• Hand gestures. Yes, it takes some creativity. And sometimes gets silly. But it does really help. Hold up five fingers as you say, “The Fifth Commandment;” point a commanding finger as you say, “You shall not;” and then slide your finger across your neck while finishing with, “kill.” Think up things like that. Our family still can’t recite the meaning of the First Article without at least a couple of kids making claw shapes with their hands and a scary face while they say, “guards and protects me from all evil.”
  • Puzzles and games. For a child who reads, you can make simple puzzles by printing up the recitation onto card stock and then cutting apart the words by section. Your child can then assemble these sections in the correct order. Or cut the pieces apart into random shapes and have your child assemble them like a jigsaw puzzle. Put magnets on the back if you want the kids do them at the fridge. Encourage a little friendly competition between siblings by inventing some sort of commandment race or Apostles’ Creed challenge. Tape the printed up texts by the toilet or above the kitchen sink or on the fridge.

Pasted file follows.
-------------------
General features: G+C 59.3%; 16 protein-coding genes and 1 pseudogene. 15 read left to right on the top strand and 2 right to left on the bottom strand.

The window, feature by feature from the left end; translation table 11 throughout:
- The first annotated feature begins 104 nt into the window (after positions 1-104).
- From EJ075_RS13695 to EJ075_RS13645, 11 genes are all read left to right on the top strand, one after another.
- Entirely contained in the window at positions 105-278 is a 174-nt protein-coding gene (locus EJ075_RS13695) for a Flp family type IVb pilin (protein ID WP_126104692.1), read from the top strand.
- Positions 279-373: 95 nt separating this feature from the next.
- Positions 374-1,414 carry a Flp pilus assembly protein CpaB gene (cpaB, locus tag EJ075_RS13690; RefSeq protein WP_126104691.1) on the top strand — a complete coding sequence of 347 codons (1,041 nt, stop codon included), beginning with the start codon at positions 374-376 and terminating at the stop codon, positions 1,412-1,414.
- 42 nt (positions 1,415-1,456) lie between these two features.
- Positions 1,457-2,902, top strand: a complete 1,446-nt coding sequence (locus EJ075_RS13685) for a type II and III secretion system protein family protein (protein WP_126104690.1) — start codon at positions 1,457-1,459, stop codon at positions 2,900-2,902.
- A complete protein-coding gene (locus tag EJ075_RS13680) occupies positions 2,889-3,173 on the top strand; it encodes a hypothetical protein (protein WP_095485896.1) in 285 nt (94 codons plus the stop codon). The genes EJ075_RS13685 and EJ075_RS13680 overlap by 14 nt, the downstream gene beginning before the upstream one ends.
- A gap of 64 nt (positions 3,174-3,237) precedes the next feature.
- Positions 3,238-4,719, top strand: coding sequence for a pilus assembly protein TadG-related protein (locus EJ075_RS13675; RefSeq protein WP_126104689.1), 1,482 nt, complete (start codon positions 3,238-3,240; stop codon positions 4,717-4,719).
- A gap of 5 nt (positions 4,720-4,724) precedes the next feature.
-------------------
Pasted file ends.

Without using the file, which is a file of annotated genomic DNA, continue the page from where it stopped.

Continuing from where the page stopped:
• In the car. Use car time for recitation or repetition. For us this also works well to head off some of the periodic bickering among siblings. The kids may not like it, but they have a harder time arguing back when Mom says, “Hey, how about we say the Apostles’ Creed. Who thinks they can get through the whole thing?” Or, “Who can say starting with the youngest, say the Commandments?”

 

Some easy Bible passages

In the beginning God created the heavens and the earth. Genesis 1:1

We love Him because He first loved us. I John 4:19

The wages of sin is death, but the gift of God is eternal life in Christ Jesus our Lord. Romans 6:23

While we were still sinners, Christ died for us. Romans 5:8

The blood of Jesus Christ His Son cleanses us from all sin. I John 1:7

The Lord is my Shepherd, I shall not want. Psalm 23:1

He is not here; for He is risen! Matthew 28:6

I am the resurrection and the life. John 11:25